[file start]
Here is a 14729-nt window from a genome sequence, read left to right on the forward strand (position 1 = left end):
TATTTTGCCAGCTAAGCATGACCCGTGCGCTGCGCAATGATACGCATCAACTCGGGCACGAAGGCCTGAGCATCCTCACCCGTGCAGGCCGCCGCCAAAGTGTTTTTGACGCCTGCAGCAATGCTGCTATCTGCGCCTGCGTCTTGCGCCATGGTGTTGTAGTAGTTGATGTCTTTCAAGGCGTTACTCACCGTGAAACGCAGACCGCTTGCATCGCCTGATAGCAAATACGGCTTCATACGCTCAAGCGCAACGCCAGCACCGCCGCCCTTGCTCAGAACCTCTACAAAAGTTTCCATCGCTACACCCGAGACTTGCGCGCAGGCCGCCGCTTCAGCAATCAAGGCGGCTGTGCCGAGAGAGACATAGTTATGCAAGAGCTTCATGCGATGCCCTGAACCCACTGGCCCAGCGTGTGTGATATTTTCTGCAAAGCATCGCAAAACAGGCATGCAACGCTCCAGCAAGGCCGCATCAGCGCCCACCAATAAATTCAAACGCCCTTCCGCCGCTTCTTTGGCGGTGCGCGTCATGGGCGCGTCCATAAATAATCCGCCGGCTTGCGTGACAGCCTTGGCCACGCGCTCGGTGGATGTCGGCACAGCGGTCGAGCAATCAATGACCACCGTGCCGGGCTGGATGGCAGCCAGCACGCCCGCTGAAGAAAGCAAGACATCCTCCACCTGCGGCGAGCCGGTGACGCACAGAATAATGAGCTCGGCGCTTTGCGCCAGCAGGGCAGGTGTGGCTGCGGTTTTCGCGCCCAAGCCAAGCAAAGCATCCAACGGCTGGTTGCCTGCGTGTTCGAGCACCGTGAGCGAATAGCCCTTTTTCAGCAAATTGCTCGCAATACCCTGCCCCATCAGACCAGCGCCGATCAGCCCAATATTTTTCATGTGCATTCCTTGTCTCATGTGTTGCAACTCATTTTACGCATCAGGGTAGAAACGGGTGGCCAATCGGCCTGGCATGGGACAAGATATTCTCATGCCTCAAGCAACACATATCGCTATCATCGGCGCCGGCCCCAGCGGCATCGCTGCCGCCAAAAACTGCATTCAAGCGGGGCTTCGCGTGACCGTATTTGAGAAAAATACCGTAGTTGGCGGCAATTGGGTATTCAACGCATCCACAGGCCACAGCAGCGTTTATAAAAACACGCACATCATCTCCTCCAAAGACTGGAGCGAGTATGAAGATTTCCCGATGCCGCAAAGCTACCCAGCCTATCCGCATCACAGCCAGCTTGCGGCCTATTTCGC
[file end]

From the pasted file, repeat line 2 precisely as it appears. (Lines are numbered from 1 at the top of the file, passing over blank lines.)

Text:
TATTTTGCCAGCTAAGCATGACCCGTGCGCTGCGCAATGATACGCATCAACTCGGGCACGAAGGCCTGAGCATCCTCACCCGTGCAGGCCGCCGCCAAAGTGTTTTTGACGCCTGCAGCAATGCTGCTATCTGCGCCTGCGTCTTGCGCCATGGTGTTGTAGTAGTTGATGTCTTTCAAGGCGTTACTCACCGTGAAACGCAGACCGCTTGCATCGCCTGATAGCAAATACGGCTTCATACGCTCAAGCGCAACGCCAGCACCGCCGCCCTTGCTCAGAACCTCTACAAAAGTTTCCATCGCTACACCCGAGACTTGCGCGCAGGCCGCCGCTTCAGCAATCAAGGCGGCTGTGCCGAGAGAGACATAGTTATGCAAGAGCTTCATGCGATGCCCTGAACCCACTGGCCCAGCGTGTGTGATATTTTCTGCAAAGCATCGCAAAACAGGCATGCAACGCTCCAGCAAGGCCGCATCAGCGCCCACCAATAAATTCAAACGCCCTTCCGCCGCTTCTTTGGCGGTGCGCGTCATGGGCGCGTCCATAAATAATCCGCCGGCTTGCGTGACAGCCTTGGCCACGCGCTCGGTGGATGTCGGCACAGCGGTCGAGCAATCAATGACCACCGTGCCGGGCTGGATGGCAGCCAGCACGCCCGCTGAAGAAAGCAAGACATCCTCCACCTGCGGCGAGCCGGTGACGCACAGAATAATGAGCTCGGCGCTTTGCGCCAGCAGGGCAGGTGTGGCTGCGGTTTTCGCGCCCAAGCCAAGCAAAGCATCCAACGGCTGGTTGCCTGCGTGTTCGAGCACCGTGAGCGAATAGCCCTTTTTCAGCAAATTGCTCGCAATACCCTGCCCCATCAGACCAGCGCCGATCAGCCCAATATTTTTCATGTGCATTCCTTGTCTCATGTGTTGCAACTCATTTTACGCATCAGGGTAGAAACGGGTGGCCAATCGGCCTGGCATGGGACAAGATATTCTCATGCCTCAAGCAACACATATCGCTATCATCGGCGCCGGCCCCAGCGGCATCGCTGCCGCCAAAAACTGCATTCAAGCGGGGCTTCGCGTGACCGTATTTGAGAAAAATACCGTAGTTGGCGGCAATTGGGTATTCAACGCATCCACAGGCCACAGCAGCGTTTATAAAAACACGCACATCATCTCCTCCAAAGACTGGAGCGAGTATGAAGATTTCCCGATGCCGCAAAGCTACCCAGCCTATCCGCATCACAGCCAGCTTGCGGCCTATTTCGC